Grammar Gripes – Prepositions at the end of a sentence

Let me start by stating that I am not a grammar queen. I do all right, but I’m certain that there’s the odd mistake in my writing, probably in this very post. Even so, there are some grammar myths that, quite frankly, make me twitch. Despite the fact that I am not a grammar queen, I would like to share them with you from time to time.

Prepositions at the end of a sentence. I don’t care who you are, or where you are from, at some point in time you have heard that this is a big no-no. I myself had had grammar teachers and college professors say that it simply isn’t done.

Except that it is.

Lately, I’ve been reading some blog posts, and some on-line references that study this phenomenon. The overwhelming consensus made by those that know what they are talking about is that the whole Don’t-You-Dare-Put-A-Preposition-At-The-End-Of-A-Sentence thing is a huge and far-reaching myth that has been with us since 1672, when poet and essay writer John Dryden decided that it was not to be done.

Let me make that clear. All grammar specialists, including Webster’s and Oxford’s, agree that it is not only ok, but sometimes more correct to end a sentence with a preposition, but one dead poet says it’s a crime, and that is still haunting writers to this day.

Let’s look at some examples!

From Oxford Dictionaries:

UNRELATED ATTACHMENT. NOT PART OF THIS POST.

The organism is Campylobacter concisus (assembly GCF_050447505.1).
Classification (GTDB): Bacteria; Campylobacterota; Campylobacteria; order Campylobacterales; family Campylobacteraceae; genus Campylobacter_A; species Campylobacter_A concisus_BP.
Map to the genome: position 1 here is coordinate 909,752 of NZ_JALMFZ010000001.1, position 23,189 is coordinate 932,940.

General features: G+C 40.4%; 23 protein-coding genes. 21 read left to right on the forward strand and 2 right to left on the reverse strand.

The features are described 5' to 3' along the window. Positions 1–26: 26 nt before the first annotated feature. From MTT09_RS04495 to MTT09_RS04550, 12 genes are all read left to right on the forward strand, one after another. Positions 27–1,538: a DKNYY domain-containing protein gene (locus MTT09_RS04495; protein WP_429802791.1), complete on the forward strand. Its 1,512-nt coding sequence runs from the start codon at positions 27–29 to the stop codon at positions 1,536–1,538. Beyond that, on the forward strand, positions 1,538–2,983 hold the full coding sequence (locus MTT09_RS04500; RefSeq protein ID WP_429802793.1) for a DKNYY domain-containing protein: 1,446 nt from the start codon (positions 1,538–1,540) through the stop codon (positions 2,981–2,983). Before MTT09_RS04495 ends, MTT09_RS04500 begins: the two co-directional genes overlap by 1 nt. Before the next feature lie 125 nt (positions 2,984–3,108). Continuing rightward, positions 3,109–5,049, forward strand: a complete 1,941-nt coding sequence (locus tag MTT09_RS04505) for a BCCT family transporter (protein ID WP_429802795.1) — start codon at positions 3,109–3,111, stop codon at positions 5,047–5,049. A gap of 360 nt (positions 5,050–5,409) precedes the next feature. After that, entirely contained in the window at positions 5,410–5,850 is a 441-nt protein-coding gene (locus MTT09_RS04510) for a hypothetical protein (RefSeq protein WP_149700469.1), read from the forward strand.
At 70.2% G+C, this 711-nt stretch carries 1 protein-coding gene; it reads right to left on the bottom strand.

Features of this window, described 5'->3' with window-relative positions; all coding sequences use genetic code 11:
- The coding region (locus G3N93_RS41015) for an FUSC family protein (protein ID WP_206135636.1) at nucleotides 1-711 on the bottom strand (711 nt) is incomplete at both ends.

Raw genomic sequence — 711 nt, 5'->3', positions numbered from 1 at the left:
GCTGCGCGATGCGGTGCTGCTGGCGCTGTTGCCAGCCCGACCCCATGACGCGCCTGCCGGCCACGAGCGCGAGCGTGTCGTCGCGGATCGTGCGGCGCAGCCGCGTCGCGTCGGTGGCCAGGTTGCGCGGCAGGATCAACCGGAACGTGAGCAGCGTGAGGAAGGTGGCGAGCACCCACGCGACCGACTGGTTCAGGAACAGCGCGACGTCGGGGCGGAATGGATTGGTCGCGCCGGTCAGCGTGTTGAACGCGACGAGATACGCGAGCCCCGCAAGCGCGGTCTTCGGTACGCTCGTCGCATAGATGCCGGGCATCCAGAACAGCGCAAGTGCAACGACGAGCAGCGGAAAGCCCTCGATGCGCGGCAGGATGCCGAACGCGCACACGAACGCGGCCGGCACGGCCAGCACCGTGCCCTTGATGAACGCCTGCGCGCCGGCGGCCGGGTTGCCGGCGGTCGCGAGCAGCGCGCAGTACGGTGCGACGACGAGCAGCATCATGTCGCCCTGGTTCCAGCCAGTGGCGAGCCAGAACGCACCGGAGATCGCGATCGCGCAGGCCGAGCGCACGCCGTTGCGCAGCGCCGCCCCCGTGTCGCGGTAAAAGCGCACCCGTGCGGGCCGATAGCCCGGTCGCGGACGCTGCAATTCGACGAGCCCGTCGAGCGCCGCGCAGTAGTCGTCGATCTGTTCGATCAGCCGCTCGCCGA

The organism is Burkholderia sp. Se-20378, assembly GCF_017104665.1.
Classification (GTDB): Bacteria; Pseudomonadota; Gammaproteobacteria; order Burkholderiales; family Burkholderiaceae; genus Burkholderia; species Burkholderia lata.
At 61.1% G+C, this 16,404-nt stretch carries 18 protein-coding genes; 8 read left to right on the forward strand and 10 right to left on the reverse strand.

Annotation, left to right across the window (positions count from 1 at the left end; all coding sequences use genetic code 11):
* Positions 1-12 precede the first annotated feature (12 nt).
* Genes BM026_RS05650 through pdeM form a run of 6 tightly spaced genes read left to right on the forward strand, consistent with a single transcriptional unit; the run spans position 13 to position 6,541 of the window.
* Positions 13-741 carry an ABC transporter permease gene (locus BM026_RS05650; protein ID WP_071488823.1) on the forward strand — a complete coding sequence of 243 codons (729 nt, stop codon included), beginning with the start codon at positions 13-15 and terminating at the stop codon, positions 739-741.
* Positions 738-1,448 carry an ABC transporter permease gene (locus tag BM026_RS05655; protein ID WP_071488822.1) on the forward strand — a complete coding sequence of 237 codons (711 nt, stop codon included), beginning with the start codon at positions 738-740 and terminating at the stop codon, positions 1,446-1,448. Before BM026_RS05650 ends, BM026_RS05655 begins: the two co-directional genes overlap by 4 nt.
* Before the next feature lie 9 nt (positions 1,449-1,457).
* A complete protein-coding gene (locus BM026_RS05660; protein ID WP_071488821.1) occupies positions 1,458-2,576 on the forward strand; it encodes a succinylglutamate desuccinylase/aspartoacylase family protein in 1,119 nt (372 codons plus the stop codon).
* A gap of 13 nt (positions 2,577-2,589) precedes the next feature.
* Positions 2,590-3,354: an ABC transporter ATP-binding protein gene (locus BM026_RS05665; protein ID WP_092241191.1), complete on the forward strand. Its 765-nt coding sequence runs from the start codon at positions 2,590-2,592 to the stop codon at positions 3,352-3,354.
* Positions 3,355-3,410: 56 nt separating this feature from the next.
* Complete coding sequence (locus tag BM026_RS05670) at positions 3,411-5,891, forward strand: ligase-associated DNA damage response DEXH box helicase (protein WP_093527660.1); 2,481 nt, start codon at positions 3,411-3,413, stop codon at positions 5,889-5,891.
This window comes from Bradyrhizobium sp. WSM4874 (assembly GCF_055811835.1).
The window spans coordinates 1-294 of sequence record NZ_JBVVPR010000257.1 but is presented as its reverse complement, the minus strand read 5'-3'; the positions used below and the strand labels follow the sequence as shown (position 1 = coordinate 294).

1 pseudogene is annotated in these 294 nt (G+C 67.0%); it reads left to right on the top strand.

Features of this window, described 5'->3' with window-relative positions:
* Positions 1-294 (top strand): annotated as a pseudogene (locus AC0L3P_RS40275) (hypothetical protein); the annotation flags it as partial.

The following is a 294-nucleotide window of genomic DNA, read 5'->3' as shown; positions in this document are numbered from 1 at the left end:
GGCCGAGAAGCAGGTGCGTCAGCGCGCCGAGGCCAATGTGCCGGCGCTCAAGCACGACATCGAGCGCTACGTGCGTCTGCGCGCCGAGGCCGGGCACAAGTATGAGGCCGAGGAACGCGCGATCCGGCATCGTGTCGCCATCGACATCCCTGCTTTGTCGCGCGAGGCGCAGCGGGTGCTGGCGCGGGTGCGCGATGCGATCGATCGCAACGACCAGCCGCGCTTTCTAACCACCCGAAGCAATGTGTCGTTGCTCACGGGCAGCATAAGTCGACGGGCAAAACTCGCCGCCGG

Correct- The dress had not even been paid for.
Incorrect, awkward, and absurd- Paid for the dress had not even been.

Correct- They must be convinced of the commitment they are taking on.
Incorrect, awkward, and absurd- Of the commitment they are taking on they must be convinced.

Taking into consideration the awkward, almost uber-formal, sound of the incorrect sentences, one might mistakenly assume that Dryden was simply reflecting an opinion of the writing style of his time. Closer examination shows that it was still just him. There are quite famous writers from before his time and after that rightly ignore what Dryden had to say.

The following example’s are from Merriam-Webster’s Dictionary of English Usage:
From Ben Johnson’s Caitline, 1611, “The bodies that those souls were driven from.”
From Shakespeare’s Macbeth, 1606, “Thou hast no speculation in those eyes/ Which thou doth glare with.”
From John Bunyan’s Pilgrim’s Progress, 1678, “Now,” thought he, “I see the dangers that Mistrust and Timorous were driven back by.”
From Jane Austen’s Mansfield Park, 1814, “I know what you are thinking of.”

Certainly there are sentences where the preposition is awkward and sounds wrong when put at the end of a sentence. I still think anyone who thinks that Miss Austen should have written “I know of what you are thinking,” is a wrong-thinking grammar Nazi.

So, in your own writing, I urge you to write such a sentence the way it sounds most natural. It is fairly obvious to discern what sounds awkward and absurd. I appeal to you all not to let one dead poet make you jump through flaming grammatical hoops. I implore you never to write such a sentence as, “I was wondering as to from who you received the gift.” It’s perfectly correct for you to say “I was wondering who you received the gift from.” If you fall prey to those that believe the intrusive myth that this is incorrect, you can either ignore them, or point them towards Oxford and Webster’s.

Now, I’ll leave you wondering what it’s all about. 🙂

Water Lilies, Packwash Lake, Ontario

Water Lilies, Packwash Lake, Ontario

About JulianneQJohnson

I am a writer in Indiana who lives with two cats, two ferrets, and one fiance. I enjoy cheap coffee and expensive chocolate.
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